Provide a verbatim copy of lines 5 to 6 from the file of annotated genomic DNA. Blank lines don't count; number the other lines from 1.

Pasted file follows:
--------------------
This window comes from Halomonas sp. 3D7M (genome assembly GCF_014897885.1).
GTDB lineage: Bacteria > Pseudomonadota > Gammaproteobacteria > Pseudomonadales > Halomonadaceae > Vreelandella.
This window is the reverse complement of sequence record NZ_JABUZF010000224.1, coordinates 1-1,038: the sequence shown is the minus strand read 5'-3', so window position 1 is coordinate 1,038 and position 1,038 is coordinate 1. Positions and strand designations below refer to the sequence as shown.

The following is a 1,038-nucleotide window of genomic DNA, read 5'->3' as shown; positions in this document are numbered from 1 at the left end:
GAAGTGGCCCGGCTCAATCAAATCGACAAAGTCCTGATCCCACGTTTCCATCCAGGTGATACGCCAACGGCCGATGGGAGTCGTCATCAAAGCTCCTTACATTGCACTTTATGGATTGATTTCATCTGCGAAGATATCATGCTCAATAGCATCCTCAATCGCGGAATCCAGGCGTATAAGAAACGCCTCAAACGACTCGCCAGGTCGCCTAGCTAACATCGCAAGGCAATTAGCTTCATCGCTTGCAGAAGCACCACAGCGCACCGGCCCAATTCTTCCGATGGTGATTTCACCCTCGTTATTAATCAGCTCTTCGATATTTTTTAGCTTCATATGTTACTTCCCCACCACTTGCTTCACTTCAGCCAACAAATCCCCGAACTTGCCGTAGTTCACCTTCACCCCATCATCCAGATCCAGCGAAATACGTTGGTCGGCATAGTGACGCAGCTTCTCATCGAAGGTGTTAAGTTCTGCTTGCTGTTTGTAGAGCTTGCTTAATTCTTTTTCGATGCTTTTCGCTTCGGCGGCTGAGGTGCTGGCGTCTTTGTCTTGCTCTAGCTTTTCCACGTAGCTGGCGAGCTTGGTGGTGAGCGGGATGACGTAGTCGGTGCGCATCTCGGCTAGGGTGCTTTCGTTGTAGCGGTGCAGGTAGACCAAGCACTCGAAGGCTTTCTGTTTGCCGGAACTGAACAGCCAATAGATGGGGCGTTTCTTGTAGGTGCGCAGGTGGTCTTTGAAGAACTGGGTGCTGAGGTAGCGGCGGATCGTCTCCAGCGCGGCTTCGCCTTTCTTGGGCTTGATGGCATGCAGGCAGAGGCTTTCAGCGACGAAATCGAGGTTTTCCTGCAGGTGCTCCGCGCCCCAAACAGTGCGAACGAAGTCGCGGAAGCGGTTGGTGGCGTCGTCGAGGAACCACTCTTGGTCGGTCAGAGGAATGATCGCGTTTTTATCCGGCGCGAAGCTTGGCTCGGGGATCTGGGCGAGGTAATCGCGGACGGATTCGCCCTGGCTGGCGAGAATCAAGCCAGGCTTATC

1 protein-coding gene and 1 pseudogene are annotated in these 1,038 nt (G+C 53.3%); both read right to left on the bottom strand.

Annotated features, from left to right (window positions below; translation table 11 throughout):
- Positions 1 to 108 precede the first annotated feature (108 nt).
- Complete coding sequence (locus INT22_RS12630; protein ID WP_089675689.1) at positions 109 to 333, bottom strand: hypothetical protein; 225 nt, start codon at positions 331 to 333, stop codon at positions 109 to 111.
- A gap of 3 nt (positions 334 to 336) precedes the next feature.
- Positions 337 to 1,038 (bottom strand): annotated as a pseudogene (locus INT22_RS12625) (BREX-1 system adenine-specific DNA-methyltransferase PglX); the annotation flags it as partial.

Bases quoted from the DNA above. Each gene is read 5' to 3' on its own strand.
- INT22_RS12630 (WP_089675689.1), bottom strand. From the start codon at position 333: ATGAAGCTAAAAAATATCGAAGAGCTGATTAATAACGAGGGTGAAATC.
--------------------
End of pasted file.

GAAGTGGCCCGGCTCAATCAAATCGACAAAGTCCTGATCCCACGTTTCCATCCAGGTGATACGCCAACGGCCGATGGGAGTCGTCATCAAAGCTCCTTACATTGCACTTTATGGATTGATTTCATCTGCGAAGATATCATGCTCAATAGCATCCTCAATCGCGGAATCCAGGCGTATAAGAAACGCCTCAAACGACTCGCCAGGTCGCCTAGCTAACATCGCAAGGCAATTAGCTTCATCGCTTGCAGAAGCACCACAGCGCACCGGCCCAATTCTTCCGATGGTGATTTCACCCTCGTTATTAATCAGCTCTTCGATATTTTTTAGCTTCATATGTTACTTCCCCACCACTTGCTTCACTTCAGCCAACAAATCCCCGAACTTGCCGTAGTTCACCTTCACCCCATCATCCAGATCCAGCGAAATACGTTGGTCGGCATAGTGACGCAGCTTCTCATCGAAGGTGTTAAGTTCTGCTTGCTGTTTGTAGAGCTTGCTTAATTCTTTTTCGATGCTTTTCGCTTCGGCGGCTGAGGTGCTGGCGTCTTTGTCTTGCTCTAGCTTTTCCACGTAGCTGGCGAGCTTGGTGGTGAGCGGGATGACGTAGTCGGTGCGCATCTCGGCTAGGGTGCTTTCGTTGTAGCGGTGCAGGTAGACCAAGCACTCGAAGGCTTTCTGTTTGCCGGAACTGAACAGCCAATAGATGGGGCGTTTCTTGTAGGTGCGCAGGTGGTCTTTGAAGAACTGGGTGCTGAGGTAGCGGCGGATCGTCTCCAGCGCGGCTTCGCCTTTCTTGGGCTTGATGGCATGCAGGCAGAGGCTTTCAGCGACGAAATCGAGGTTTTCCTGCAGGTGCTCCGCGCCCCAAACAGTGCGAACGAAGTCGCGGAAGCGGTTGGTGGCGTCGTCGAGGAACCACTCTTGGTCGGTCAGAGGAATGATCGCGTTTTTATCCGGCGCGAAGCTTGGCTCGGGGATCTGGGCGAGGTAATCGCGGACGGATTCGCCCTGGCTGGCGAGAATCAAGCCAGGCTTATC

1 protein-coding gene and 1 pseudogene are annotated in these 1,038 nt (G+C 53.3%); both read right to left on the bottom strand.